Mr. Harvey died of AIDS-related complications, said Mary Lea Bandy, the director of the department of film at the museum.
A film curator at the Museum of Modern Art since 1972, Mr. Harvey had organized major retrospectives and programs on such film figures as Vincente Minnelli, Vittorio de Sica and Joseph Mankiewicz.
His book, "Directed by Vincente Minnelli," published in 1990 by HarperCollins, is widely considered the definitive study of Mr. Minnelli and the MGM studio system of his time.
Mr. Harvey's retrospective on the film director Michael Curtiz was on exhibit at the museum, and at the time of his death he was preparing a retrospective of films based on works by Henry James to coincide with the James sesquicentennial in 1993.
Mr. Harvey also wrote essays and critical commentary for newspapers, Film Comment and other publications on films. He was a film critic for Inquiry magazine and a theater critic for The Nation.
At the museum his exhibitions included: "Get Out Your Handkerchiefs: Women's Pictures at Warner Bros., 1932-1950," which he organized last year, and "Hard, Fast, and Beautiful -- Ida Lupino, Filmmaker and Actress," which he organized in 1991.
Mr. Harvey earned a bachelor's degree from Stanford University in 1971 and pursued graduate studies in the Department of Cinema Studies at New York University from 1971 to 1972. He was a member of the National Society of Film Critics. In 1985 the Government of France named him a chevalier in the Order of Arts and Letters.
He was survived by his companion, Karl Philip Karlock of Jersey City.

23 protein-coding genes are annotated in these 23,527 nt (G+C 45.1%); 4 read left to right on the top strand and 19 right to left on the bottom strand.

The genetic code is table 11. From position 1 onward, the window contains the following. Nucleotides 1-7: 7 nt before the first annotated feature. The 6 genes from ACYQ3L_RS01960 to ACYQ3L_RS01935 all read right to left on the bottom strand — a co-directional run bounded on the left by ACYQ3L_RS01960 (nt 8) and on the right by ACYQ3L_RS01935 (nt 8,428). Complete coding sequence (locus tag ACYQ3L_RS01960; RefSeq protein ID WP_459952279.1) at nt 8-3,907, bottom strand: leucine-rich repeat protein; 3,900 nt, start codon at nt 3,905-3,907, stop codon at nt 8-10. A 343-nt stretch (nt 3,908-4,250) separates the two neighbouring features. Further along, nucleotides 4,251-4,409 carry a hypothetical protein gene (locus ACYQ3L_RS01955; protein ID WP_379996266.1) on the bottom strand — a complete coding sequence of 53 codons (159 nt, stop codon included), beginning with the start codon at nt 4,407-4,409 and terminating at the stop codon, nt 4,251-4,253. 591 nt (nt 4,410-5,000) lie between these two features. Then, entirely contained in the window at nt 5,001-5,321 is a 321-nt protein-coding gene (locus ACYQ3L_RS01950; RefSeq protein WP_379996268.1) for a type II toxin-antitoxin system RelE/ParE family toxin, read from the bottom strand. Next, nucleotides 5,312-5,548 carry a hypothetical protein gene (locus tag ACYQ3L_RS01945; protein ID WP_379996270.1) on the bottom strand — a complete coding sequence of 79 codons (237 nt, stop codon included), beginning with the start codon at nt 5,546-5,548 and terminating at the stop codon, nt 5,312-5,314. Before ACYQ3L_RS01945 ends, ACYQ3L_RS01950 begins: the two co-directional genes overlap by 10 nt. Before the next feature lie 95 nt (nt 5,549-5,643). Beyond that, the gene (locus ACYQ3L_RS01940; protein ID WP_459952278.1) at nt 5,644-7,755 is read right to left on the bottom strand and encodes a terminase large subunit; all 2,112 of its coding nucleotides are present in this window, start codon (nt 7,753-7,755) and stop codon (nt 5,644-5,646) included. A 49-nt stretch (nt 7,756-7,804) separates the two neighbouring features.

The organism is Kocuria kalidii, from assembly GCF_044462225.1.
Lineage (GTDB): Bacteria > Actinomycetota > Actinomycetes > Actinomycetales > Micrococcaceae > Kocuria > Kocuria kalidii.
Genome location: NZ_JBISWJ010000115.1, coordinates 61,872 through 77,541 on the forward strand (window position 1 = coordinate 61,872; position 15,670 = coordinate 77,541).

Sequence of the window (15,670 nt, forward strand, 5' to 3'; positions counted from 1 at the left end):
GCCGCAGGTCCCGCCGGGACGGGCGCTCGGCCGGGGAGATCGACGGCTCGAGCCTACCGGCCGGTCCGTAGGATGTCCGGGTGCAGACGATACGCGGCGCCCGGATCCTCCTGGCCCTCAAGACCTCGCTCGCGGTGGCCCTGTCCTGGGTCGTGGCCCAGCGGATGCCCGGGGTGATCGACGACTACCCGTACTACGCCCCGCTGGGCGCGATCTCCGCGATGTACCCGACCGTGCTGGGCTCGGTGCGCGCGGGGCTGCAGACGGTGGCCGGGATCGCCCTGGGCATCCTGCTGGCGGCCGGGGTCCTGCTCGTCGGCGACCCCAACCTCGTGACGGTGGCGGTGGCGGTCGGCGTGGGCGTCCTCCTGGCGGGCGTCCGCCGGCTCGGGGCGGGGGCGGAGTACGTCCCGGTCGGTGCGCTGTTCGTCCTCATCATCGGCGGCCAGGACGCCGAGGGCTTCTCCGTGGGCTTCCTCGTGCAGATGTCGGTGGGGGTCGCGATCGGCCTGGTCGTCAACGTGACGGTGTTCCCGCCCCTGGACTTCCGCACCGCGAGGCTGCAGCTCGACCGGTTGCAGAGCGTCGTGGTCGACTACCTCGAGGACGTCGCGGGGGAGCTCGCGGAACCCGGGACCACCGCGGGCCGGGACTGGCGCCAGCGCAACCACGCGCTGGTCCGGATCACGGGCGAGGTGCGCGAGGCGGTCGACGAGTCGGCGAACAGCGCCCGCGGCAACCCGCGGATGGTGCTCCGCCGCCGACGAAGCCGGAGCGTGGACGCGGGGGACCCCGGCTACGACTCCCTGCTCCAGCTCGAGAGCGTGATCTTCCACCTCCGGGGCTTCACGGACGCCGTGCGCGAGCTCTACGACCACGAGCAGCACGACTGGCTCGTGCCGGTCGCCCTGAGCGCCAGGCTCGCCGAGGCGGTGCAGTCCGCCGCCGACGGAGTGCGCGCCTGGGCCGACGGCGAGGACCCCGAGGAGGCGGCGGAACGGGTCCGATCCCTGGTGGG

Directed by Vincente Minnelli by Stephen Harvey
Hardcover: 315 pages
Publisher: Harper & Row; First Edition edition (1989)
Amazon: Directed by Vincente Minnelli
Harvey argues that Minnelli deserves a place in the pantheon of American feature directors alongside Ford, Hitchcock, Welles, et al. Film history, according to Harvey, associate curator of the Museum of Modern Art's Department of Film, has slighted Minnelli because of his long career under MGM contract (1940-66). Scholars usually cast the restraints of the studio system as the major antagonist of the serious director. Therefore the cogency of Minnelli's personal style has either been missed altogether or (wrongly) surmised to be simply more of the stylish extravagance endemic to the "majors." Destined to reign as the definitive study of Minnelli's work because of its ebullient engrossment in detail and historical gestalt, this is also the first major monograph devoted to the topic. On a scale rivaling an erotic reverie in dance by Minnelli, Harvey's mellifluous tribute has great appeal. Essential for all film collections. - Robert Rayher, Sch. of the Art Inst. of Chicago
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